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William Vinovich III is an American football official in the National Football League (NFL) from 2001 to 2006 and since 2012, as well as a college basketball official.

Bill Vinovich
Born1960/1961 (age 57–58)[1]
ResidenceLake Forest, California[1]
Nationality United States
Alma materUniversity of San Diego[2]
OccupationNFL official (2001–2006, 2012–present), College basketball official
Children2[2]

Contents

Early lifeEdit

Vinovich was born in Beaver County, Pennsylvania. His family moved to California, where he played football through four years of college, transitioning to officiating upon his magna cum laude graduation in 1983 from the University of San Diego with a bachelor's degree in business administration with an emphasis in accounting.[2] His paternal grandfather and father were also sports officials.[2]

Officiating careerEdit

Vinovich began officiating football at the high school and small-college level; he then officiated in the Canadian Football League and Arena Football League, followed by the Mountain West Conference of NCAA Division I.[2]

Vinovich began his career in the NFL as a side judge on the officiating crew headed by referees Dick Hantak (2001) and Ed Hochuli (20022003)[3] before being promoted to referee for the start of the 2004 NFL season after former referee Ron Blum returned to his original position of line judge. In the NFL, he wears uniform number 52.

As a college basketball official, Vinovich officiated a first round contest between Virginia Tech and Illinois in the 2007 NCAA Division I Men's Basketball Tournament on March 16, 2007.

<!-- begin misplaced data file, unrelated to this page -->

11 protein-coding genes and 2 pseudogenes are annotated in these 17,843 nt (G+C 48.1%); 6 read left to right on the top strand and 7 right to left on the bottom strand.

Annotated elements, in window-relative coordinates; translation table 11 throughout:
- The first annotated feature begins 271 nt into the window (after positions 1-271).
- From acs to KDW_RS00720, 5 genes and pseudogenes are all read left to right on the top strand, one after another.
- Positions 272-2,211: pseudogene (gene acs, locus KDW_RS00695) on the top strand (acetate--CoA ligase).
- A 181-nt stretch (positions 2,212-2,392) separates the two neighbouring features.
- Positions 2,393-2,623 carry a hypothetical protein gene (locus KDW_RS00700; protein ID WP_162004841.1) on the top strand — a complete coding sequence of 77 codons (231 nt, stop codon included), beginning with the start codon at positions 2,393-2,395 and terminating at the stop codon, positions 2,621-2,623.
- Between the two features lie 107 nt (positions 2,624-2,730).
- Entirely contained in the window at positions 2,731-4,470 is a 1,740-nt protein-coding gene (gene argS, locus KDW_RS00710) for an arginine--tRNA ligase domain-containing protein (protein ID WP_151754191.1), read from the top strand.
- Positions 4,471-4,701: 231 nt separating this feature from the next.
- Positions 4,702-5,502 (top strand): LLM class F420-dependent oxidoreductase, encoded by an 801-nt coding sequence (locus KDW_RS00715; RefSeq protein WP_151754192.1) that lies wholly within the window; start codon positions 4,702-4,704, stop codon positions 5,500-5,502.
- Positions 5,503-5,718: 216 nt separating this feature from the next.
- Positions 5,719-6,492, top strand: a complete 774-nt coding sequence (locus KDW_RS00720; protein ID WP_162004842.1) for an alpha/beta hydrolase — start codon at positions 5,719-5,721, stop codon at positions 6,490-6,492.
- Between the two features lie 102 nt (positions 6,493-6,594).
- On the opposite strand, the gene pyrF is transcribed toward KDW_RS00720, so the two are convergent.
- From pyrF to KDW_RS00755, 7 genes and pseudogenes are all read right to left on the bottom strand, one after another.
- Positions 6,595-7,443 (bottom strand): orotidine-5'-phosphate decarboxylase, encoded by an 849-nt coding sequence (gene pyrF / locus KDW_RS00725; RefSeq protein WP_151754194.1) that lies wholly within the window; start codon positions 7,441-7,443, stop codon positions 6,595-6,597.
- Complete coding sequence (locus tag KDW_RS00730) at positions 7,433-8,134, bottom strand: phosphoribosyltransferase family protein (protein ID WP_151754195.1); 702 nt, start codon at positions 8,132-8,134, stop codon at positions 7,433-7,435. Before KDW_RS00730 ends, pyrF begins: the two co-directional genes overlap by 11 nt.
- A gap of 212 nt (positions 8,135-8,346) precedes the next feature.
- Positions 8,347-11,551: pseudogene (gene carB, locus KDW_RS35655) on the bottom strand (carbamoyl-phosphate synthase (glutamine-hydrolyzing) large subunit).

Due to a heart condition, Bill Vinovich retired from field duty as an NFL official prior to the 2007 season, to serve as the replay official for Ed Hochuli. He was replaced as a referee by former side judge John Parry.

In 2012, doctors gave Vinovich a clean bill of health, and he returned for the 2012 NFL season as a substitute official, working several games during the season. His first game back since 2006 was on October 14, 2012, heading Scott Green's crew in Philadelphia.[4]

Vinovich was the referee of Super Bowl XLIX, played on February 1, 2015, at the University of Phoenix Stadium in Glendale, Arizona.[5] Before that, he was the alternate referee of Super Bowl XLVII, which was played in New Orleans on February 3, 2013. In addition, Vinovich has officiated nine other post-season games (listed here by NFL season): three conference championship games (2002 AFC, 2015 NFC, and 2018 AFC), four divisional playoff games (2003 NFC, 2012 AFC, 2014 AFC, and 2017 NFC), and two wild card playoff games (2006 AFC and 2013 NFC).[6][7]

Vinovich's 2019 NFL officiating crew consists of umpire Bruce Stritesky, down judge Phil McKinnely, line judge Mark Perlman, field judge Mearl Robinson, side judge Gary Cavaletto, and back judge Steve Patrick, replay official Mark Butterworth, and replay assistant Alton James. [8]

Personal lifeEdit

Outside of his officiating career, Vinovich works as a certified public accountant.[9]

ReferencesEdit

  1. ^ a b Kadilak, Karen (December 2, 2015). "Beaver County Sports Hall to induct new class". triblive.com. Retrieved January 20, 2019.
  2. ^ a b c d e "Bill Vinovich III". Beaver County Sports Hall of Fame. Beaver County Sports Hall of Fame. Retrieved 11 February 2018.
  3. ^ Behind the Football Stripes officiating crew archive
  4. ^ "Bill Vinovich to return to field as referee". footballzebras.com. Retrieved 2012-10-10.
  5. ^ Austro, Ben (January 14, 2015). "Bill Vinovich confirmed as referee for Super Bowl XLIX". FootballZebras. Retrieved January 14, 2015.
  6. ^ Bill Vinovich NFL Official Statistics at Pro Football Reference
  7. ^ Werner, Barry (January 20, 2019). "Referee Bill Vinovich says he did not see controversial play". TouchdownWire. Retrieved January 20, 2019 – via usatoday.com.
  8. ^ Filipe, Cameron (2019-06-12). "Officiating crews for the 2019 season". Football Zebras. Retrieved 2019-06-19.
  9. ^ Bradford, Chris (3 April 2016). "For Beaver County Sports Hall of Fame inductee Bill Vinovich, officiating is not just a job, it's a passion". The Beaver County Times. Retrieved 3 December 2018.

Further readingEdit